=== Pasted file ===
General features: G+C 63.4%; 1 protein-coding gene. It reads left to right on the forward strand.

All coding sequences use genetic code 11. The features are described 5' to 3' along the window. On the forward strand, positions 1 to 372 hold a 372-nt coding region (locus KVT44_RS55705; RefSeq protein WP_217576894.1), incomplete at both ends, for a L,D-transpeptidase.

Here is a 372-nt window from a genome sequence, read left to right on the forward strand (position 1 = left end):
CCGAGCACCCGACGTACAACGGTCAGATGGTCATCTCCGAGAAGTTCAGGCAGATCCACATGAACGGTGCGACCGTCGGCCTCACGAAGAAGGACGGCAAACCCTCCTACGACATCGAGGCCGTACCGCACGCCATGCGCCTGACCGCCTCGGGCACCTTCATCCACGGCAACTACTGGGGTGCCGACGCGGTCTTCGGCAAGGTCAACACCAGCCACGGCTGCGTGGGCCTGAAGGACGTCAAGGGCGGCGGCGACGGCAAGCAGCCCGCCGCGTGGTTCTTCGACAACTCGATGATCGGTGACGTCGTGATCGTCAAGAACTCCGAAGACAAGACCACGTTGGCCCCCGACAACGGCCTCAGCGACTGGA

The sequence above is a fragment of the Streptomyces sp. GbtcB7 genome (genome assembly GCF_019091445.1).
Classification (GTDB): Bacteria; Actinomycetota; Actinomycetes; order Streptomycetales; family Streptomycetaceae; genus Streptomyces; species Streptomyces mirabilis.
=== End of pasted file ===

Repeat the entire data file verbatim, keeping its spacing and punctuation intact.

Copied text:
General features: G+C 63.4%; 1 protein-coding gene. It reads left to right on the forward strand.

All coding sequences use genetic code 11. The features are described 5' to 3' along the window. On the forward strand, positions 1 to 372 hold a 372-nt coding region (locus KVT44_RS55705; RefSeq protein WP_217576894.1), incomplete at both ends, for a L,D-transpeptidase.

Here is a 372-nt window from a genome sequence, read left to right on the forward strand (position 1 = left end):
CCGAGCACCCGACGTACAACGGTCAGATGGTCATCTCCGAGAAGTTCAGGCAGATCCACATGAACGGTGCGACCGTCGGCCTCACGAAGAAGGACGGCAAACCCTCCTACGACATCGAGGCCGTACCGCACGCCATGCGCCTGACCGCCTCGGGCACCTTCATCCACGGCAACTACTGGGGTGCCGACGCGGTCTTCGGCAAGGTCAACACCAGCCACGGCTGCGTGGGCCTGAAGGACGTCAAGGGCGGCGGCGACGGCAAGCAGCCCGCCGCGTGGTTCTTCGACAACTCGATGATCGGTGACGTCGTGATCGTCAAGAACTCCGAAGACAAGACCACGTTGGCCCCCGACAACGGCCTCAGCGACTGGA

The sequence above is a fragment of the Streptomyces sp. GbtcB7 genome (genome assembly GCF_019091445.1).
Classification (GTDB): Bacteria; Actinomycetota; Actinomycetes; order Streptomycetales; family Streptomycetaceae; genus Streptomyces; species Streptomyces mirabilis.